As a criminal defense attorney in Vancouver, Clark County, WA that handles a wide-variety of criminal defense cases ranging from: Attempted Murder, Vehicular Homicide, Felon Strike Offenses, DUI, Domestic Violence Offenses, Sexual Assaults, Drug Offenses, Theft and other criminal defense matters. In my experience, I have seen the State prosecution do things in the late stages of moving a case to trial that puts the defense in the position of having to choose to be adequately prepared or keeping their current trial date. For some people, this can be an agonizing decision, especially if a case has been pending for quite a while.
Fortunately, Washington law recognizes circumstances where mismanagement was so egregious on the part of the prosecution that dismissal or suppression of evidence is an appropriate remedy for the court to hand out to hold the prosecution accountable. In Superior Court, the rule is CrR 8.3(b). CrR 8.3(b), which permits the dismissal of a case for prosecutorial misconduct, and reads as follows:
The court, in the furtherance of justice after notice and hearing, may dismiss any criminal prosecution due to arbitrary action or governmental misconduct when there has been prejudice to the rights of the accused which materially affect the accused’s right to a fair trial. The court shall set forth its reasons in a written order.
In District Court, the rule is found at CrRLJ 8.3(b). The rule states,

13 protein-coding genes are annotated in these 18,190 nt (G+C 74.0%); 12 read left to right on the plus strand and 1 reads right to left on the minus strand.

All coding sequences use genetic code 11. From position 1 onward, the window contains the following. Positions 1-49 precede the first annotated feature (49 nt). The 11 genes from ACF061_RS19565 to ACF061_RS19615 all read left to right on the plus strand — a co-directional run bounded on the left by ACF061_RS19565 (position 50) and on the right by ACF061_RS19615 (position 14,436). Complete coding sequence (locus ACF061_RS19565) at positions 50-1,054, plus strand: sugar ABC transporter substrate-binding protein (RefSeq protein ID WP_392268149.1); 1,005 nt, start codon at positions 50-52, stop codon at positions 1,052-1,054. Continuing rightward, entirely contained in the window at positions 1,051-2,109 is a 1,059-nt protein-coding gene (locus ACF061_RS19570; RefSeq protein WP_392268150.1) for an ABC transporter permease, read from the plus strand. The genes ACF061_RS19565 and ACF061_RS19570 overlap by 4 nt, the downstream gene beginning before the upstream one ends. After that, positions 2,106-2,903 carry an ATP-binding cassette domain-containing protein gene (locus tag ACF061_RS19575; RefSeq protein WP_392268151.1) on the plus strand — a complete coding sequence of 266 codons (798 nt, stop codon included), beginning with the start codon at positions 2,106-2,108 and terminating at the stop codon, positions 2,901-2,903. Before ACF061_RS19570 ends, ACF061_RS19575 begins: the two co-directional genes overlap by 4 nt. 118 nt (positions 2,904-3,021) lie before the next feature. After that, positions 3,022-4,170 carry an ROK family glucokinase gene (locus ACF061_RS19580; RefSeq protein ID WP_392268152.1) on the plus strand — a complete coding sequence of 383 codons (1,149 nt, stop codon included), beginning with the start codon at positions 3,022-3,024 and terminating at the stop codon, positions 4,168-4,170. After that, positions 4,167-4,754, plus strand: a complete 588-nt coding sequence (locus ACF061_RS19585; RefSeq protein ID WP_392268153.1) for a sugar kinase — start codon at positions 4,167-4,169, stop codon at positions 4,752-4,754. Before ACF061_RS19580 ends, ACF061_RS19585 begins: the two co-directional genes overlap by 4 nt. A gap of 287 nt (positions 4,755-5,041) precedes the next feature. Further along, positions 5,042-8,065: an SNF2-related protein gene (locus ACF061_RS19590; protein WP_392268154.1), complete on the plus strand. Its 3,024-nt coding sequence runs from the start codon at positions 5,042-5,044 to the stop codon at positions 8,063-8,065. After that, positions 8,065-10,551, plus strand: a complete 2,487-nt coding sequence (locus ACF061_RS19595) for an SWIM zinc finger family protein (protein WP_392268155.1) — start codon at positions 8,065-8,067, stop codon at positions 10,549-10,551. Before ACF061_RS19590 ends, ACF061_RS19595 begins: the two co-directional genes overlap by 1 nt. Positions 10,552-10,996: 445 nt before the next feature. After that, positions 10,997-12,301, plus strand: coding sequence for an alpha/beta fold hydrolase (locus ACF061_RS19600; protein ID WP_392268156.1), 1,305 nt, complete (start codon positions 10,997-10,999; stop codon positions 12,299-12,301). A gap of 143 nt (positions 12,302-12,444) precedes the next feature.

(b) On Motion of Court. The court, in the furtherance of justice after notice and hearing, may dismiss any criminal prosecution due to arbitrary action or governmental misconduct when there has been prejudice to the rights of the accused which materially affect the accused’s right to a fair trial. The court shall set forth its reasons in a written order.
Case Dismissal as an Extraordinary Remedy
Now to be clear, Washington law recognizes that a dismissal of a criminal case is an extraordinary remedy, and the trial court should only use it “as a last resort.” State v. Wilson, 149 Wash.2d 1, 12, 65 P.3d 657 (2003) (emphasis added). Further, Washington trial courts should consider “ ‘intermediate remedial steps’ ” before ordering the extraordinary remedy of dismissal. Id. (quoting State v. Koerber, 85 Wash.App. 1, 4, 931 P.2d 904 (1996)). The Washington Supreme Court has stated that “[d]ismissal is unwarranted in cases where suppression of evidence may eliminate whatever prejudice is caused by governmental misconduct.” State v. Marks, 114 Wash.2d 724, 730, 790 P.2d 138 (1990) (citing City of Seattle v. Orwick, 113 Wash.2d 823, 784 P.2d 161 (1989)); accord United States v. Morrison, 449 U.S. 361, 366, 101 S.Ct. 665, 66 L.Ed.2d 564 (1981). The following is an excerpt from a Motion To Dismiss I brought before the court in a case that was going to trial.